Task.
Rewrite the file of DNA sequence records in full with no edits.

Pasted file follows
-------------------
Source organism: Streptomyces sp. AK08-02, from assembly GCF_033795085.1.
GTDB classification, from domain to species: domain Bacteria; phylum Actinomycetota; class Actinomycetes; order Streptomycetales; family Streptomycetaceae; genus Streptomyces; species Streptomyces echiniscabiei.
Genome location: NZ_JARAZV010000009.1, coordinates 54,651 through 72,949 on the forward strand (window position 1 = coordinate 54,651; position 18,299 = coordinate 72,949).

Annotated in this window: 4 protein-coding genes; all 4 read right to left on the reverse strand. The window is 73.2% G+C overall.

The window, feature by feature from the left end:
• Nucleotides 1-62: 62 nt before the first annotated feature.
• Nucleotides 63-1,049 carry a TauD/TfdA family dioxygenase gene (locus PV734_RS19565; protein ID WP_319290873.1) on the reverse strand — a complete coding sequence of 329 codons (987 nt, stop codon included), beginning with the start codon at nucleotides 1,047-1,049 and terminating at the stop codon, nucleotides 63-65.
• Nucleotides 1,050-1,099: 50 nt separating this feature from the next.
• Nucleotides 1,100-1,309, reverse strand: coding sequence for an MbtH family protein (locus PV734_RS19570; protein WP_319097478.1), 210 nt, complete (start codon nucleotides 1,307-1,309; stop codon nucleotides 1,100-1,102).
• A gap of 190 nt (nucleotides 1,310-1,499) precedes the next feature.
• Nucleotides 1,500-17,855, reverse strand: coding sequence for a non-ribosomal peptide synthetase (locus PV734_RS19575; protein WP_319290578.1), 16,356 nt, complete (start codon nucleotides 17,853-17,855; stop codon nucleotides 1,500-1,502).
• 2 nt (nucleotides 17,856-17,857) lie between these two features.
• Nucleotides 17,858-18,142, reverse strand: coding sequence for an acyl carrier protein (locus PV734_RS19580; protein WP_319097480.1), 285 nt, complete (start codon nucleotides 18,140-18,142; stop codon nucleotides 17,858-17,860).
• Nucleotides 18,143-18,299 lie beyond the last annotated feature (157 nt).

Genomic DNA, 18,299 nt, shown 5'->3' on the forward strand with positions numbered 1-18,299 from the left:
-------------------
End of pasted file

Source organism: Streptomyces sp. AK08-02, from assembly GCF_033795085.1.
GTDB classification, from domain to species: domain Bacteria; phylum Actinomycetota; class Actinomycetes; order Streptomycetales; family Streptomycetaceae; genus Streptomyces; species Streptomyces echiniscabiei.
Genome location: NZ_JARAZV010000009.1, coordinates 54,651 through 72,949 on the forward strand (window position 1 = coordinate 54,651; position 18,299 = coordinate 72,949).

Annotated in this window: 4 protein-coding genes; all 4 read right to left on the reverse strand. The window is 73.2% G+C overall.

The window, feature by feature from the left end:
• Nucleotides 1-62: 62 nt before the first annotated feature.
• Nucleotides 63-1,049 carry a TauD/TfdA family dioxygenase gene (locus PV734_RS19565; protein ID WP_319290873.1) on the reverse strand — a complete coding sequence of 329 codons (987 nt, stop codon included), beginning with the start codon at nucleotides 1,047-1,049 and terminating at the stop codon, nucleotides 63-65.
• Nucleotides 1,050-1,099: 50 nt separating this feature from the next.
• Nucleotides 1,100-1,309, reverse strand: coding sequence for an MbtH family protein (locus PV734_RS19570; protein WP_319097478.1), 210 nt, complete (start codon nucleotides 1,307-1,309; stop codon nucleotides 1,100-1,102).
• A gap of 190 nt (nucleotides 1,310-1,499) precedes the next feature.
• Nucleotides 1,500-17,855, reverse strand: coding sequence for a non-ribosomal peptide synthetase (locus PV734_RS19575; protein WP_319290578.1), 16,356 nt, complete (start codon nucleotides 17,853-17,855; stop codon nucleotides 1,500-1,502).
• 2 nt (nucleotides 17,856-17,857) lie between these two features.
• Nucleotides 17,858-18,142, reverse strand: coding sequence for an acyl carrier protein (locus PV734_RS19580; protein WP_319097480.1), 285 nt, complete (start codon nucleotides 18,140-18,142; stop codon nucleotides 17,858-17,860).
• Nucleotides 18,143-18,299 lie beyond the last annotated feature (157 nt).

Genomic DNA, 18,299 nt, shown 5'->3' on the forward strand with positions numbered 1-18,299 from the left: